Neck and neck

Anthony WellsHead of European Political and Social Research
September 13, 2010, 5:35 PM GMT+0

Our latest YouGov/Sunday Times poll of Labour's leadership election college shows the race is neck and neck. Six weeks ago David Miliband was leading his brother by eight points. Today the two brothers are within 2 points of each other, with Ed Miliband narrowly ahead.

As before, YouGov asked people their first preference, their second preference, and then who they would prefer between the two frontrunners. Samples of party members and members of Labour affiliated trade unions were polled, and MPs' preferences were based upon research by the website Left Foot Forward.

Trade Unionists

The main movement since July is amongst Trade Unionists. In July, Ed and David were exactly equal amongst Labour party members, and in our latest poll David Miliband remains ahead amongst members on their first preferences, but in a final run off between the two brothers Ed Miliband would be 4 points ahead, 52% to 48%. Amongst the MPs and MEPs section there has been a very slight movement towards David, and Left Foot Forward’s projected split for MPs & MEPs is now David 56%, Ed 44%. In the Trade Union section of the college there has been a large movement, in July we found a lead of 12 points for David amongst eligible trade unionists. Since then there has been a huge shift, and Ed now leads David in that section by 57% to 43%. At first sight, it would appear that the big trade unions' endorsements of Ed Miliband had a decisive effect.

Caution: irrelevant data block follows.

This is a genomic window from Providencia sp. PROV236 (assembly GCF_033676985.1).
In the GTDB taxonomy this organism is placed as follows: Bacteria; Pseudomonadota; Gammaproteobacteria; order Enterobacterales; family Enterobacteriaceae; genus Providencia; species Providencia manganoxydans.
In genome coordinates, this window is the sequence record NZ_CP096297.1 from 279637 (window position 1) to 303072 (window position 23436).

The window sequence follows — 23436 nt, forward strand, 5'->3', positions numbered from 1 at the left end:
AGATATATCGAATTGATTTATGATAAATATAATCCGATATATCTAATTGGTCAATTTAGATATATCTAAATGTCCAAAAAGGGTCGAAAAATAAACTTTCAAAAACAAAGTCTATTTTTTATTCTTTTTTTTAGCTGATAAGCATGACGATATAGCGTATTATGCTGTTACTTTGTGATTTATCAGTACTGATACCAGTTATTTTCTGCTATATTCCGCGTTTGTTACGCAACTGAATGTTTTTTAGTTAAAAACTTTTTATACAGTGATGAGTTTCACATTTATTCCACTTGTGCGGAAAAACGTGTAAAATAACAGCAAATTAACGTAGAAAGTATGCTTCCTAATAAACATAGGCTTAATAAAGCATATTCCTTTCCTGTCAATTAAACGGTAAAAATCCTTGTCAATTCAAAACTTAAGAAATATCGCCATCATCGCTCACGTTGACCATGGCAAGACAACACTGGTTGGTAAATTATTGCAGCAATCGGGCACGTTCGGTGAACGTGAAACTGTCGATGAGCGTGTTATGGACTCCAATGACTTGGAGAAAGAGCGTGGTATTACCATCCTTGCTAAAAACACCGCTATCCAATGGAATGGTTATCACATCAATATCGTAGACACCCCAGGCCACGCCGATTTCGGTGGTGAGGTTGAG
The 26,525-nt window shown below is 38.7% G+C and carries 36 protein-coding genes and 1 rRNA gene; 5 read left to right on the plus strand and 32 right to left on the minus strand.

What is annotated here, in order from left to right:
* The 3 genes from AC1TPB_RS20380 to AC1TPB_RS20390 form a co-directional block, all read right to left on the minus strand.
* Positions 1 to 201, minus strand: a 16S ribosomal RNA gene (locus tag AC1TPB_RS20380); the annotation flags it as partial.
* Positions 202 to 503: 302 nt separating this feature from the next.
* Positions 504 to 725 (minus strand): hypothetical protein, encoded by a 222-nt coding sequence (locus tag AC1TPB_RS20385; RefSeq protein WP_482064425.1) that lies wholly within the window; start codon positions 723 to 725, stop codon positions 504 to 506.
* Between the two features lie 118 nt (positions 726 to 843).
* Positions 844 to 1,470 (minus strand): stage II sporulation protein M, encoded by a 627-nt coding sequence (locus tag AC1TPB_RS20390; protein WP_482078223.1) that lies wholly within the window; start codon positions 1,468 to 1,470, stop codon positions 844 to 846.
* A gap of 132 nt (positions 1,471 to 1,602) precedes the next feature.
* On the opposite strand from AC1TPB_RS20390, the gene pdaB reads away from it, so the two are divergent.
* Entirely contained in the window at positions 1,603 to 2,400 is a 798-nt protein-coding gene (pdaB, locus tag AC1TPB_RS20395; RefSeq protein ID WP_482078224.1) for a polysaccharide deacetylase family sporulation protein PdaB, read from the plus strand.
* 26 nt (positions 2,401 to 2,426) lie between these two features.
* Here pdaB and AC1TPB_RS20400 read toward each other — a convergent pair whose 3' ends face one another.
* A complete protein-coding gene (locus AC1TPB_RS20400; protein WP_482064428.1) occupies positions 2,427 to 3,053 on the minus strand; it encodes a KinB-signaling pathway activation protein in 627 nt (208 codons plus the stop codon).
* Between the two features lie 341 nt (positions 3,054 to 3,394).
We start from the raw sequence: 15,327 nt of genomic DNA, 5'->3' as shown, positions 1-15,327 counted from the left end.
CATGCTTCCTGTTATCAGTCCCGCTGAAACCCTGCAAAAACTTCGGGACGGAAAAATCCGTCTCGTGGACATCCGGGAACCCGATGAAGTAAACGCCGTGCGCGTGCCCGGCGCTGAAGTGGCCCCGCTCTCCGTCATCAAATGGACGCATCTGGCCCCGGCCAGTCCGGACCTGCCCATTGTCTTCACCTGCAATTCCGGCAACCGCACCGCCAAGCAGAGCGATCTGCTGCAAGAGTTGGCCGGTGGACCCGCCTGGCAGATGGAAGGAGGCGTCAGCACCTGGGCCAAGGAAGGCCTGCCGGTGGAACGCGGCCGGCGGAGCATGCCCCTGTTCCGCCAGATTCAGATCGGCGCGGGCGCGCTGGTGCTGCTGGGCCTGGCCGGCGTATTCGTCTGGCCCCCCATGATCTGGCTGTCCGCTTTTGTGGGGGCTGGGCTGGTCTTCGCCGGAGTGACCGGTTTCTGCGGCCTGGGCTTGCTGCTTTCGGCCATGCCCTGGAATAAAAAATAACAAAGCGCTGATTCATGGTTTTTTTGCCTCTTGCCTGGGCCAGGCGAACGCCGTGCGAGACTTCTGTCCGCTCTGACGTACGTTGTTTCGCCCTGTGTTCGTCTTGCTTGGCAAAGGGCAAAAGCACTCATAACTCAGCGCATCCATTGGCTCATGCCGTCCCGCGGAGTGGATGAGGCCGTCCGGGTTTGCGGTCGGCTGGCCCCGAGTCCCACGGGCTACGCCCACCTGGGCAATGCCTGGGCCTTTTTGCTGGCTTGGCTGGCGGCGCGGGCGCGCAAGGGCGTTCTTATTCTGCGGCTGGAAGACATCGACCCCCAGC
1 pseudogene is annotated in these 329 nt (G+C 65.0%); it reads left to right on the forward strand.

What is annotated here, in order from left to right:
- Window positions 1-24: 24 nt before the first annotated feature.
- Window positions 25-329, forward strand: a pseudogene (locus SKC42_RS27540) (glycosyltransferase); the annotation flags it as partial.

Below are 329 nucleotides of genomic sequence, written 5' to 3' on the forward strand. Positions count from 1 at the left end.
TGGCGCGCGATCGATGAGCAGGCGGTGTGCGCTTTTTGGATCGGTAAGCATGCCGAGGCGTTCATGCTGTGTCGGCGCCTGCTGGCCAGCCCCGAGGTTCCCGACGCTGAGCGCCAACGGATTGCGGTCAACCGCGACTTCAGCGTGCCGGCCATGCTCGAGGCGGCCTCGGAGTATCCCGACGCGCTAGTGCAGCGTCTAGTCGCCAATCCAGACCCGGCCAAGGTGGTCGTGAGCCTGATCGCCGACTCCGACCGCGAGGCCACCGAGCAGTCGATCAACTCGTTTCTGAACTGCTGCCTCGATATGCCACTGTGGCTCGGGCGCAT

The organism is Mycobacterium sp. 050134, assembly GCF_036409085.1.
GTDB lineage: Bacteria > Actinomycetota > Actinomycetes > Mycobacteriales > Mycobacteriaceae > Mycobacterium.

Putting all three parts of the college together this leaves Ed two points ahead, 51% to 49%. David Miliband is still ahead amongst MPs, but it’s not enough to overcome Ed Miliband’s lead among members and trade unionists.

Most likely to win?

Amongst both Labour members and trade unionists David Miliband is still seen as the candidate who would be most likely to win the next election, and most likely to make a good Prime Minister. This would suggest that members and trade unionists are backing the candidate they see as best reflecting their views, rather than the candidate they see as most likely to win.

One big caveat is MPs second preferences – there is little good information on how MPs will cast their second preferences. In both YouGov projections we have made the crude assumption that the second preferences of MPs who back Abbott, Balls and Burnham will divide evenly between David and Ed Miliband, but obviously this could go either way. Another unknown is turnout, but notably over 40% of those polled said they had already voted, and these respondents were more likely to back Ed Miliband. With the MPs second preferences unknown and the two candidates within the margin of error it really could go either way, but Ed Miliband is now in poll position.

Labour leadership results: Summary
Labour leadership results: Labour members
Labour leadership results: Trade unionists

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